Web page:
Left 4 Dead: Survival Pack

Posted on May 12, 2009


So…Valve has finally given Left 4 Dead-heads what they have been moaning for (cue zombie moan sound bite): the long-anticipated Survival Pack download! After playing, memorizing, and replaying the two Versus boards available out-of-the-box, gamers can finally download the all new Survivor Pack. The Survival Pack opened the two campaign maps originally left out of Versus mode and added a Survival Mode.

I started to see a dropoff in online players…or at least the tons of friends i made on Dead started to lose their taste  and started popping in different games. And that’s no small statement…I met some cracked-out kids playing through those maps. But, in the end, how many times can you replay two maps? L4D certainly pushed the brink there and got away with skimping on the maps for sure. So…enough intro. How is this download?

No Escape
Survival mode is the all new, highly anticipated add-on to L4D. Take your team of survivors (hopefully a team of hand-picked all-star Dead addicts) and defend yourself against a nonstop onslaught from the infected. The idea that you WILL die in the end is a new flavor for gamers, as every gamer’s goal is to NOT die. It certainly adds to the adrenaline factor knowing that you’re stuck and you are NOT going to make it…but how many infected are you taking down with you?

The payoff is the supposed to be the clock, which times your rounds. Rounds are timed and if they’re good enough, are placed in Time Trial logs (varying from friends-only logs to global). The caveat to this adrenaline-pumping mode is that it is a high-stress , low-reward experience. Unless you find some glitch spots (or play with someone sitting in a glitch), your times will often be disappointing. And if you’re highly competitive, dying with a sissy time five rounds in a row can lead to violent thrashing and skyrocketing blood pressure. In fact, this mode is a surefire way to get you yelled at by your girlfriend. So, take some chill-pills before starting this mode. But, I can only imagine the glory for people flashing one of those top-ranking times. That is something I wish I had the patience to strive for.

Opening the last two campaign maps to Versus mode was a much needed add-on and past due in my opinion. Be that as it may, at least they got it right…so that helps forgive the long wait for the download. Playing through Dead Air and Death Toll are very refreshing experiences after pouncing, vomiting, and constricting victims in the same spots day after day. Though thankful for the new maps, there are some inherent problems with them that should be noted.

Dead Air brings about an interesting conundrum. When playing through short maps (and people don’t baby-out and quit) teams usually want more time playing through a map. The game time of levels like No Mercy and Blood Harvest are just shy of making me feel guilty of occupying the TV for too long. Dead Air, however, goes WAY beyond that threshold.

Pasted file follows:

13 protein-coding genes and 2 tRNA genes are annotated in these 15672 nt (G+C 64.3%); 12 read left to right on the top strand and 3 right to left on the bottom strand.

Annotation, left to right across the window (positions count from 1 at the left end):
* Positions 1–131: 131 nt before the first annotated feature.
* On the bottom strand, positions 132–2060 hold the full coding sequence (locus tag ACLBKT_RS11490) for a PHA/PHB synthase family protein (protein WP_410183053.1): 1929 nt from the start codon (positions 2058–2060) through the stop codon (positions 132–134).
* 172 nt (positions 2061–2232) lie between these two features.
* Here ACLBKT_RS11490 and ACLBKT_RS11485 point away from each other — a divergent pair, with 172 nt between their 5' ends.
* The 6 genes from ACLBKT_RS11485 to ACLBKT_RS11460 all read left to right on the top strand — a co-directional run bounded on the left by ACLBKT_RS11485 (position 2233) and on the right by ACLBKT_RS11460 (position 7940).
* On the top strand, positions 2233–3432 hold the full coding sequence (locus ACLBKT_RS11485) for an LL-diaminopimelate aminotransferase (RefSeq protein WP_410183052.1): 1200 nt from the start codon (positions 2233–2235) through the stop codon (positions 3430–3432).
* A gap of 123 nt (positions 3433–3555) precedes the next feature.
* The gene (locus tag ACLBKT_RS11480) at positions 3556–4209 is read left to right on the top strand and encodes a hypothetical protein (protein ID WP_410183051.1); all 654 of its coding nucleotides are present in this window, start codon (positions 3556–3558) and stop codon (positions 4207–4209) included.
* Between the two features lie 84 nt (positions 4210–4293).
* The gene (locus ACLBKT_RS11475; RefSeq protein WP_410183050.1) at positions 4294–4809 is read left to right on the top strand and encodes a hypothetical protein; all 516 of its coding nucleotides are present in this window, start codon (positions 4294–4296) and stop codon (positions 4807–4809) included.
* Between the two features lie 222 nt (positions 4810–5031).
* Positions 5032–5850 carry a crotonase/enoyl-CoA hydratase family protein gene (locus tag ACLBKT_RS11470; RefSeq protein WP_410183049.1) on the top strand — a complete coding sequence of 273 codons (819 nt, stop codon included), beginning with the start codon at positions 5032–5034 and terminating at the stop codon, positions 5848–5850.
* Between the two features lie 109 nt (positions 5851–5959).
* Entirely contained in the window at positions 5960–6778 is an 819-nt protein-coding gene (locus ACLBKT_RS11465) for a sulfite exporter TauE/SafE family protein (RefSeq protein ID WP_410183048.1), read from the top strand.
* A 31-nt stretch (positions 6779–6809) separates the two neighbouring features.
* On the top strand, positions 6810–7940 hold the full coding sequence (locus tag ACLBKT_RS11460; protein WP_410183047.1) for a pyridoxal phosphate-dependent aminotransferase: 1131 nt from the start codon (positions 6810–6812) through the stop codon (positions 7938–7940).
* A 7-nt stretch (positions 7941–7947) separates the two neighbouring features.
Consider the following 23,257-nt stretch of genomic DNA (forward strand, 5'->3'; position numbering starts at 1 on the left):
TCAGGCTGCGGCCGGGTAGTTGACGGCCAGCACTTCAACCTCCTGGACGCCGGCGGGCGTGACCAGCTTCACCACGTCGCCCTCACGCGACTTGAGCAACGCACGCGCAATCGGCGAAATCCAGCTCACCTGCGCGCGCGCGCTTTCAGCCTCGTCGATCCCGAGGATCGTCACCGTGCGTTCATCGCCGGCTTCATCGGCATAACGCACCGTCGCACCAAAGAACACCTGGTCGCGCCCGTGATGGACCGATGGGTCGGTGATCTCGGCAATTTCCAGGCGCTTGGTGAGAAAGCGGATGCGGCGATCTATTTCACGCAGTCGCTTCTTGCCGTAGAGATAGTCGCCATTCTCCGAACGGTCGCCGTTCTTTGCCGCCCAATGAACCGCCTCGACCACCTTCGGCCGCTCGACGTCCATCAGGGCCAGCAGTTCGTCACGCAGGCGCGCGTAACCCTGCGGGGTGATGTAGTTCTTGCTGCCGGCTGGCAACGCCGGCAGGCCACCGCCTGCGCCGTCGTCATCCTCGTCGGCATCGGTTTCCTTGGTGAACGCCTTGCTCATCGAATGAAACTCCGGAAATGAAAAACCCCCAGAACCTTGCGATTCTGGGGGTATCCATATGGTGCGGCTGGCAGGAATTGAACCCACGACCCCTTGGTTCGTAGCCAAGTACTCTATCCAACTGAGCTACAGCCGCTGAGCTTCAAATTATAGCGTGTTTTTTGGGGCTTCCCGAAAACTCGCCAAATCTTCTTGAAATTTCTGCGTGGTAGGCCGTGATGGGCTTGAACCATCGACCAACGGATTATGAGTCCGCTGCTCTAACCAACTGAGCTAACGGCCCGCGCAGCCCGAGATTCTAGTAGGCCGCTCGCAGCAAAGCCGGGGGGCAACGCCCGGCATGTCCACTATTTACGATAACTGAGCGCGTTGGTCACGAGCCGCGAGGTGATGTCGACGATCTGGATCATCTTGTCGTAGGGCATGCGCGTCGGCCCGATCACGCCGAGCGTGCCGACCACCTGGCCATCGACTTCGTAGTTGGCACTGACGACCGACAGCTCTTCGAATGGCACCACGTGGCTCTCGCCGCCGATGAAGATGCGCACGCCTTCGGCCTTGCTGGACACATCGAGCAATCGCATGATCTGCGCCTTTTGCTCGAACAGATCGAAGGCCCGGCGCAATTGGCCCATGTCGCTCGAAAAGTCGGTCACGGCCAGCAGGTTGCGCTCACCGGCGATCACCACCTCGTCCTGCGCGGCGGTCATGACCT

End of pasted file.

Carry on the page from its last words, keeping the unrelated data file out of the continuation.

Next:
Be sure to have plenty of rations near by, as playing through is a marathon and takes some of the venom out of the gameplay.  People familiar with the game know that respawning as the infected is the lowest point(s) of the game. And in Dead Air it sticks out like a soar thumb and becomes dreadful. A high percentage of the stages are in tight corridors, so don’t expect to have those amazing four-attack spawns where you’re untouchable. Rather, almost half of any given stage is spent respawning. BORING. So as you can see I haven’t dedicated much time to Dead Air.

On the survivors’ side the drawn out levels make it very difficult to make it to each safe house…so these contests are usually low-scoring affairs. That’s not such a big deal…but being pounced 100 times becomes annoying. And, there are far too many instant-kill spots early in maps. So have a book nearby or do what most people do: quit and find a new lobby. Or, do what I do…find a Death Toll lobby.  (Sorry, I’m that guy)

This leads me to Death Toll. This map is the one we’ve all been waiting for. The highway and sewer stages are broken out into bulby sections…making set points for combat. True this kills some replay value as gamers start to memorize these points, but it gives cadence to the game–organized chaos. If that gets played out, the abandoned town leg of the map opens up and really allows infected players to throw the gamut at survivors. So there’s a nice mix of set points and open play.

Five-Finger Discount
When it’s all said and done, Valve provided hours of extra gaming for free…and there are commendments in order for that. Thinking about how much gameplay we got out of the original content available, one could argue that doubling the content via the download would justify a nominal charge for the Survival Pack. But, then again, there’s no new achievement points (bummer), which in an embarrisngly dorky way helps me justify paying for downloads on XBox Live.

Posted in: Op-Ed